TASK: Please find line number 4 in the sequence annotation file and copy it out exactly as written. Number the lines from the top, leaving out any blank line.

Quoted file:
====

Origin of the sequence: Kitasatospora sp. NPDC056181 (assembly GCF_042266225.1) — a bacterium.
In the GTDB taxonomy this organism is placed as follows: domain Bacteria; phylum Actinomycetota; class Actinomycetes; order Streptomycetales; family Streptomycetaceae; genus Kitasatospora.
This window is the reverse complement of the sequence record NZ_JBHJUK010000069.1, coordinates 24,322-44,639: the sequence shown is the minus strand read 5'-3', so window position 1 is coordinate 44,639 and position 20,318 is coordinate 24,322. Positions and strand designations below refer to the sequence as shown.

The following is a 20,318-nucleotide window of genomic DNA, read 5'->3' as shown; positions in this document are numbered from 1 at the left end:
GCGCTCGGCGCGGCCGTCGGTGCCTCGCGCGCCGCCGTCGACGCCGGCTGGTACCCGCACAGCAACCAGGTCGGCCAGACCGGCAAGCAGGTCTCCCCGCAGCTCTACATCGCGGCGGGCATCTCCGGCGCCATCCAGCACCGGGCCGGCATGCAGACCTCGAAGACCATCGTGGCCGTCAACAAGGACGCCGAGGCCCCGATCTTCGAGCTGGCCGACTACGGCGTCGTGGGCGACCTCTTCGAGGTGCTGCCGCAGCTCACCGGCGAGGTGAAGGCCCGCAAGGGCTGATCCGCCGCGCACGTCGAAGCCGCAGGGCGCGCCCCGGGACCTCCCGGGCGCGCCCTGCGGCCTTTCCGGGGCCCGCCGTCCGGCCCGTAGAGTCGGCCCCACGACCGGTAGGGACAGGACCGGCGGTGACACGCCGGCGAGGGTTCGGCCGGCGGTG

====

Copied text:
The following is a 20,318-nucleotide window of genomic DNA, read 5'->3' as shown; positions in this document are numbered from 1 at the left end: